My rating: 4 of 5 stars
Publication Date: Feburary 12th, 2013
Publisher: Philomel Books
Point of View: 1st Person & Feminine
Recommended Age: 13+
Genres & Themes: Young Adult, Historical Fiction, Prostitution, Education
It’s 1950, and as the French Quarter of New Orleans simmers with secrets, seventeen-year-old Josie Moraine is silently stirring a pot of her own. Known among locals as the daughter of a brothel prostitute, Josie wants more out of life than the Big Easy has to offer.
She devises a plan to get out, but a mysterious death in the Quarter leaves Josie tangled in an investigation that will challenge her allegiance to her mother, her conscience, and Willie Woodley, the brusque madam on Conti Street. Josie is caught between the dream of an elite college and a clandestine underworld. New Orleans lures her in her quest for truth, dangling temptation at every turn, and escalating to the ultimate test.
OUT OF THE EASY is another fantastic piece of writing by the stupendous Ruta Sepetys, aka the only historical fiction writer to make my list of top favourite authors.
With a mostly absent and selfish prostitute as a mother, Josie’s life has never been exactly easy. The title is, therefore, very much ironic.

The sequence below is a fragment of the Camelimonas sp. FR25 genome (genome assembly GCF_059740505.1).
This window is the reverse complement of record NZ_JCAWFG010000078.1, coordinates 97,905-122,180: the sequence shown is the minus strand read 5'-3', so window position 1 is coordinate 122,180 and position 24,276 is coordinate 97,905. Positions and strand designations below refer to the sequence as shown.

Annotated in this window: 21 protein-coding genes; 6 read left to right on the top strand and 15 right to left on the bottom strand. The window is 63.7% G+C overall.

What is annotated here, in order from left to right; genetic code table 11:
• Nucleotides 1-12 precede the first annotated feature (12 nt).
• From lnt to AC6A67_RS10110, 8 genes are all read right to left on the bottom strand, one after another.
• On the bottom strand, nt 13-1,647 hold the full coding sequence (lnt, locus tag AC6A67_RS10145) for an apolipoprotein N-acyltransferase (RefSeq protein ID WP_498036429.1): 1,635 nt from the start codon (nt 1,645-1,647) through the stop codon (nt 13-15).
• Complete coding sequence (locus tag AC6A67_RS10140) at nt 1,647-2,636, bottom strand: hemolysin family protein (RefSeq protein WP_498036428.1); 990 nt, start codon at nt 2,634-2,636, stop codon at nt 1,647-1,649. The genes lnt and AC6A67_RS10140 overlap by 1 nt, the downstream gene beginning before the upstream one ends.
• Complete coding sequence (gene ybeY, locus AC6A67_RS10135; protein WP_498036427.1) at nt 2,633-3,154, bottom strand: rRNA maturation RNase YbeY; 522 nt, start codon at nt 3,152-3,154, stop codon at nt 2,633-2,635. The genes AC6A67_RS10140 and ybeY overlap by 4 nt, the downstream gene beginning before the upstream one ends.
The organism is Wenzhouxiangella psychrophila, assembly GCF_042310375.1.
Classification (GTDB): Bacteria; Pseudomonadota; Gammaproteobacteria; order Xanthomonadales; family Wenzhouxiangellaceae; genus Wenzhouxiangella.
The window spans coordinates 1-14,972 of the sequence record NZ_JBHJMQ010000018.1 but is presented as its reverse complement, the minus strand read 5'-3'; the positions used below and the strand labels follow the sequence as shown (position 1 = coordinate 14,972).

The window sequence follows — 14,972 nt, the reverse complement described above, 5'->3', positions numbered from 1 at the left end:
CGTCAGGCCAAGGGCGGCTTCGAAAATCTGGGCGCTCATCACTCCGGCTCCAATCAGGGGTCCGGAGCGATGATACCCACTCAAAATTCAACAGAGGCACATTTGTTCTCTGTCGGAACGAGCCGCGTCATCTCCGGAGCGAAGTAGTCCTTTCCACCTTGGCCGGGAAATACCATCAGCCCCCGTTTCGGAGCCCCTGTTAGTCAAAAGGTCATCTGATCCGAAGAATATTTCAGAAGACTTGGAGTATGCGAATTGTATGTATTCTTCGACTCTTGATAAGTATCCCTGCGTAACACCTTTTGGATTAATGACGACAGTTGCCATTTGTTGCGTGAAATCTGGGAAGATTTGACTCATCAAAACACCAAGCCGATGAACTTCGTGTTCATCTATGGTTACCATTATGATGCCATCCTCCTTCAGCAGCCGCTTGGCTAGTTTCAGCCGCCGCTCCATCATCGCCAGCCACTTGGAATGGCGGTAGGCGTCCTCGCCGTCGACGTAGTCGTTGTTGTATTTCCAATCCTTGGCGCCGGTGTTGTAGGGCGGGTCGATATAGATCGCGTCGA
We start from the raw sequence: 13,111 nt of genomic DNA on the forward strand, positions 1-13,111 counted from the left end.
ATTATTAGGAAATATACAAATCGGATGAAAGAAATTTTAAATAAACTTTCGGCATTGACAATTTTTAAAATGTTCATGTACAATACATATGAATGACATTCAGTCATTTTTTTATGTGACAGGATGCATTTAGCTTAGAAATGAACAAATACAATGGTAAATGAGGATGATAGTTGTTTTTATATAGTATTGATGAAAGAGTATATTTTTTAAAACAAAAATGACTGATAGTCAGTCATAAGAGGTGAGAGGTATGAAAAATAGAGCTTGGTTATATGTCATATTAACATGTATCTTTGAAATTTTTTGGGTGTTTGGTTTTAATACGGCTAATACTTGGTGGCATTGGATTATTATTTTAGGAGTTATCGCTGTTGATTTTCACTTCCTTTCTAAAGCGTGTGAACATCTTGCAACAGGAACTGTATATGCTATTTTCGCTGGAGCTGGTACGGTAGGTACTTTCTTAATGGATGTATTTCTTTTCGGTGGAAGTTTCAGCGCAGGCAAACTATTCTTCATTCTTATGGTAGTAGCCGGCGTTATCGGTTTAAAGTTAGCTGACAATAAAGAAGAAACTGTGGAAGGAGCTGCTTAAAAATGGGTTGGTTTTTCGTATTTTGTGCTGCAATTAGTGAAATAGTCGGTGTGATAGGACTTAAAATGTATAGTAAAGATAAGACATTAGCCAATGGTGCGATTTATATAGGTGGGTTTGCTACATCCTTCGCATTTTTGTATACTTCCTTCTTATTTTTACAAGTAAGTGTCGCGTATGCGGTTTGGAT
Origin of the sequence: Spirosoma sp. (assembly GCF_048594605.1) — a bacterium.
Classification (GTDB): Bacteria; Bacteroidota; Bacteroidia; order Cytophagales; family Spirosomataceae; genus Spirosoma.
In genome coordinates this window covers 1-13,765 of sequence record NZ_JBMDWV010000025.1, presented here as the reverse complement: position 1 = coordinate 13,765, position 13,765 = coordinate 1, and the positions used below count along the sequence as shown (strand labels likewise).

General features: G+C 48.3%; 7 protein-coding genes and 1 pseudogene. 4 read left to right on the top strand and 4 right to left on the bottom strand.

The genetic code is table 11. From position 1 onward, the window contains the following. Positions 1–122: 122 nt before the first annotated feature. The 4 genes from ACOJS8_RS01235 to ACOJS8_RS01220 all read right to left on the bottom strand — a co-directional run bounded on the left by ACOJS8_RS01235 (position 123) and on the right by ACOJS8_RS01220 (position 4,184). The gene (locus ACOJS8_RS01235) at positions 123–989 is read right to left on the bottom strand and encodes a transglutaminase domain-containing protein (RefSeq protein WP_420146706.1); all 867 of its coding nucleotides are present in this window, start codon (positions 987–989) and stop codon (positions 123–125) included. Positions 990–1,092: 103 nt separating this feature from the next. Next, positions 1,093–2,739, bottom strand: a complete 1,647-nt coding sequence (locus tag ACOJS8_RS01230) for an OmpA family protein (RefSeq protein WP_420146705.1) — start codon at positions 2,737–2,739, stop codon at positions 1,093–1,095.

Josie is a good girl who wants a good education and a good life, out of the city of New Orleans which, so far, only filled her heart with disappointments. But if she can’t receive a scholarship, she’ll be stuck in a life she wishes would be different until she meets her creator.
Though we’re clearly aware of the fact that this is a historical novel from the way the people were thinking and living in 1950s New Orleans, the point of this book is not to tell you how things were back in the day, although that’s part of it, but rather make you experience, through the lovely Josie, the life of a teenage girl with big dreams in a city that plans to suck the life out of her.
More showing than telling. And that’s so very great, because I can’t recall the number of times I’ve been disappointed with a book because of its annoying tendency to tell instead of to show which, incidentally, works much better than the former on so many levels.
It’s simply a pleasure to read Miss Sepethys’ novels. I don’t worry about being flooded with information or having to put on my intelligence glasses to decipher what she says. She writes like she breaths. Effortlessly.
And with an admirable elegance.
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